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I just read about a procedure I'd never heard of, and was wondering if anyone has had any experience with it. In Donald Berry's "Statistics" book, he presents an alternative to doing a t-test by modifying the sample standard deviation, with a factor that increases with lower-N:

$s\rightarrow s\left(1+\frac{20}{n^2}\right)$

and then doing a simple z-test. Has anyone ever seen this, or seen a derivation of this? It seems to empirically match the t-distribution test at the 99% level, and overestimates the standard deviation for lower percentiles.

I doubt that it would make a lot of practical difference, but if justified, it might help students in intro stats classes.

thoughts?

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    $\begingroup$ I don't know that I have seen this particular approximation, but I have seen similar rules for improving the rate at which a normal approximation may be used for a $t$. It's clearly not based on matching the standard deviation of the standard normal to that of the standard $t$, which yields a quite different approximation, but it might be based on approximately matching some quantile, as your question seems to hint. $\endgroup$
    – Glen_b
    Commented May 7, 2013 at 23:21
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    $\begingroup$ Haven't seen it either. Not sure why it would help students to have yet another apparently arbitrary formula to remember. $\endgroup$ Commented May 8, 2013 at 8:45

1 Answer 1

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For any given significance level, a simpler formula does better--quite well, in fact.

What's really going on here is that we want to approximate quantiles of the t-distribution of $n-1$ degrees of freedom by adjusting the corresponding quantiles of the standard Normal distribution. A multiplicative adjustment is a natural one to try (rather than an additive one, especially if you have ever spent time staring at tables of these critical values). So what we would like to know is how the ratio of quantiles $t_{n,1-\alpha}/z_{1-\alpha}$ varies with $n$ for smallish values of $\alpha$ around $1$% or $5$%.

A good way to obtain the answer is to compute some of these ratios and plot them against $n$. Using standard methods of exploratory data analysis, I find that

$$f(n, \alpha) = 1 / \left(t_{n-1,1-\alpha}/z_{1-\alpha} - 1\right)$$

varies in a beautifully linear fashion with $n$ for a wide range of small $n$ (which is where any such adjustment actually matters). Not only that, the variation is linear regardless of the value of $\alpha$, too. The evidence is abundantly clear in this plot of $f(n,\alpha)$ versus $n$ for $\alpha$ ranging from $1/8 = 0.125$ down to $1/2^{10}\approx 0.001$ by factors of $1/2$:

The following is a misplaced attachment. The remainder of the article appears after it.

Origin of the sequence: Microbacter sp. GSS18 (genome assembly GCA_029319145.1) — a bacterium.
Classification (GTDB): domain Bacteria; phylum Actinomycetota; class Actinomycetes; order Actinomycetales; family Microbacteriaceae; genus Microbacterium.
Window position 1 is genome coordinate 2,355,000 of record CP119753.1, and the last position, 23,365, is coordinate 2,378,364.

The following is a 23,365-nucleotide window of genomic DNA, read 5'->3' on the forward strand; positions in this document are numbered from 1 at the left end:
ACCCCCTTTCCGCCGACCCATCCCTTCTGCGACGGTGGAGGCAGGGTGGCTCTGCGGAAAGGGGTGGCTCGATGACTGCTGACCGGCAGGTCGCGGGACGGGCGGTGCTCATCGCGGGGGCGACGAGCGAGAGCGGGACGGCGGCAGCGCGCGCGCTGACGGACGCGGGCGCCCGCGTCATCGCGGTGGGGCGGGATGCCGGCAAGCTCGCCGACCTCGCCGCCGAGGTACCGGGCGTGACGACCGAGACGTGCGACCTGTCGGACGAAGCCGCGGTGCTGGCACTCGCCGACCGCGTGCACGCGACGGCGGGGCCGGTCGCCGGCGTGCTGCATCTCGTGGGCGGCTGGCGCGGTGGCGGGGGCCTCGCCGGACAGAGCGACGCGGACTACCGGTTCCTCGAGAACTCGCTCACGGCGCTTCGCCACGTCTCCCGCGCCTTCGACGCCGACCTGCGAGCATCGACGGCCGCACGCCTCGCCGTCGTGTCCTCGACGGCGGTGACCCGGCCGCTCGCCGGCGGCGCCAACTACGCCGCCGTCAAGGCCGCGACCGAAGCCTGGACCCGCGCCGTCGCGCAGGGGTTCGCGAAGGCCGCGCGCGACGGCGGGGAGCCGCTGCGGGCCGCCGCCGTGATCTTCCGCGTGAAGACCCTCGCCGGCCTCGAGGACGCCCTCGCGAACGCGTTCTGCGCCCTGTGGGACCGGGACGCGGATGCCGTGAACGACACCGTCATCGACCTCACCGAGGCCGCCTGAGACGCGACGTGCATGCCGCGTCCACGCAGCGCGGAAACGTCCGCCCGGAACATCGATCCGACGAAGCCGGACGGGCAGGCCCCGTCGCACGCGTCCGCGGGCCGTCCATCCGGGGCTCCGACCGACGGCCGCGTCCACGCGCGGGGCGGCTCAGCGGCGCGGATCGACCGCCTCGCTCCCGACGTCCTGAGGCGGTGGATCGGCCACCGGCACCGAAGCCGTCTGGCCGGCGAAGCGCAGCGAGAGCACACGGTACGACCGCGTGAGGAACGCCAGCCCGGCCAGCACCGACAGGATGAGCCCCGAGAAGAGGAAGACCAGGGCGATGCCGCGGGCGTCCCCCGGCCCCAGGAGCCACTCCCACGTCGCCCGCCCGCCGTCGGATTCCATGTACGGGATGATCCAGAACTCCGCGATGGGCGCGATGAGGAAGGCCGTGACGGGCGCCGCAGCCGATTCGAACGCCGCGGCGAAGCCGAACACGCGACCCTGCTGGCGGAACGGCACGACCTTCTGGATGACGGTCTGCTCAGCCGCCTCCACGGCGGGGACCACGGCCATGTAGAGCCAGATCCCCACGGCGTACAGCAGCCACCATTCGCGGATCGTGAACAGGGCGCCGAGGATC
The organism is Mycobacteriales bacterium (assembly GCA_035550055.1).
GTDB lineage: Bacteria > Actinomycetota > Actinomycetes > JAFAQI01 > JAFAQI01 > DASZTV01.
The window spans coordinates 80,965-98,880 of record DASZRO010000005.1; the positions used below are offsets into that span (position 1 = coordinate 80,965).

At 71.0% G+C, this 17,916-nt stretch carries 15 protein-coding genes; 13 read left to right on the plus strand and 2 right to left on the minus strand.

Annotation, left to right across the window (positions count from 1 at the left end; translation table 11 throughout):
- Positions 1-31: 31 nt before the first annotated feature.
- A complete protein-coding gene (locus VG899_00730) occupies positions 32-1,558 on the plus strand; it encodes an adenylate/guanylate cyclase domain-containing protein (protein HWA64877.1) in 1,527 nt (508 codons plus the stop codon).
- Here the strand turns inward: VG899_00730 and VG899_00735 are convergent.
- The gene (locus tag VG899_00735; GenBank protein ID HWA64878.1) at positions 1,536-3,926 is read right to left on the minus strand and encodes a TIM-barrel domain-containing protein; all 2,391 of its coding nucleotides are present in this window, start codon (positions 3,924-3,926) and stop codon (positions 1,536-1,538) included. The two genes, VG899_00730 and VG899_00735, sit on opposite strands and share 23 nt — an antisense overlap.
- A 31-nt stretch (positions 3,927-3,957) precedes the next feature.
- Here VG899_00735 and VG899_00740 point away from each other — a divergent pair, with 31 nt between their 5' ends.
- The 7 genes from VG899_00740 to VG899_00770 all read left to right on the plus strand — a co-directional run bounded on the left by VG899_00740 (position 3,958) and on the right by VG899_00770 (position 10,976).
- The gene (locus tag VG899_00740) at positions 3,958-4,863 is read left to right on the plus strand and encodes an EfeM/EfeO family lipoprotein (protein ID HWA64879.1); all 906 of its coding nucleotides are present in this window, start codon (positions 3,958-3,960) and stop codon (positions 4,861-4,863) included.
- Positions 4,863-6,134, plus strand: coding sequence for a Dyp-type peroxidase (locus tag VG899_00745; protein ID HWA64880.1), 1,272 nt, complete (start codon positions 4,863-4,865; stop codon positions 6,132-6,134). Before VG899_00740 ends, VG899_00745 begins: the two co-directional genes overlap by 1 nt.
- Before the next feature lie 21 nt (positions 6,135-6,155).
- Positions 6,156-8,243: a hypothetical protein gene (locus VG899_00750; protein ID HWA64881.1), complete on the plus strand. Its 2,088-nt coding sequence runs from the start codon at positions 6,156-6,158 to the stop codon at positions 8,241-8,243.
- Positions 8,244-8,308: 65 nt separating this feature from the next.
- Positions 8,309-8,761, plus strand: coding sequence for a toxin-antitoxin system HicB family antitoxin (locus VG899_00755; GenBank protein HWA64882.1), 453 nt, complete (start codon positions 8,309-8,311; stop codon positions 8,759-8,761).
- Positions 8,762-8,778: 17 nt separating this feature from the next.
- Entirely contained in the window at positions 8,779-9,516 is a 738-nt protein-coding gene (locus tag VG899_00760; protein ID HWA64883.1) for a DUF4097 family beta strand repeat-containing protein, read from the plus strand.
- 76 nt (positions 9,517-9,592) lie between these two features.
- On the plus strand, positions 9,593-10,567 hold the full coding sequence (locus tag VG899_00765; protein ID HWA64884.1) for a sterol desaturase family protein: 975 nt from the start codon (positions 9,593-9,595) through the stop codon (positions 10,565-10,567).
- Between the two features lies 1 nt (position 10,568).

Figure

In this figure, colors distinguish values of $\alpha$. The slopes get small as $\alpha$ decreases.

Knowing this, you can pick your favorite value of $\alpha$, such as $\alpha = 5$%, find the formula of the corresponding line (visually if you like or using least squares for more precision), and fiddle a little with the results to obtain a pleasing formula. For instance, with $\alpha=5$%, an intercept of $-2/3$ and slope of $1$ work fine. Specifically, this means the standard deviation should be multiplied by $1 + 1/(n-2/3))$. Here's the evidence:

Figure 2

A plot of the residuals (not shown) indicates this approximation is accurate to about one part in $300$ except for 1 and 2 degrees of freedom, where it errs by $4$% and $-1.5$%, respectively. This is pretty good considering the Student t quantiles themselves range from $3.84$ down to $1.03$ times the Standard Normal quantile.


Given that the actual behavior of quantiles of the Student t distribution is proportional to $1/n$ rather than $1/n^2$, I see little pedagogical value in using the $1/n^2$ adjustment proposed in the question: at best it might be useful as an approximation, but it provides no valid insight into the relationship between the Student t and standard Normal distributions.


Here is R code used to produce these plots.

#
# Approximate qt by qnorm.
#
y <- function(x, q) {
  sapply(q, function(r) 1/(qt(r, x) / qnorm(r) - 1))
}
#
# Plot the approximation.
#
x <- 1:30                                           # Degrees of freedom
q <- 1 - exp(-seq(log(8), 7, log(2)))               # Quantiles
k <- length(q)
data <- y(x, q)                                     # Approximations
fits <- apply(data, 2, function(z) lm(z ~ x)$coeff) # Fitted lines
colors <- hsv(1 - (1:k - 1/2)/k, .8, .8)
plot(t(matrix(rep(x,k), ncol=k)), t(data), 
     pch=19, col=colors,
     xlab="df", ylab="1/(t/z - 1)")
tmp <- sapply(1:k, function(i) abline(fits[,i], col=colors[i]))
#
# Figure 2: Evaluate the approximation for a particular quantile
#
plot(qt(.95, x),qnorm(.95) *(1 + 1 / (x-2/3)), pch=19, col="Red",
     log="xy", main="Estimated versus actual Student t quantile")
abline(0,1)
#
# Plot the relative residuals
# (The approximation typically is better than 2 sig figs except for 
# 1 and 2 df.)
#
plot(qt(.95, x) / (qnorm(.95) *(1 + 1 / (x-2/3))), pch=19, col="Red",
     log="y", main="Approximation residuals")
abline(h=1)
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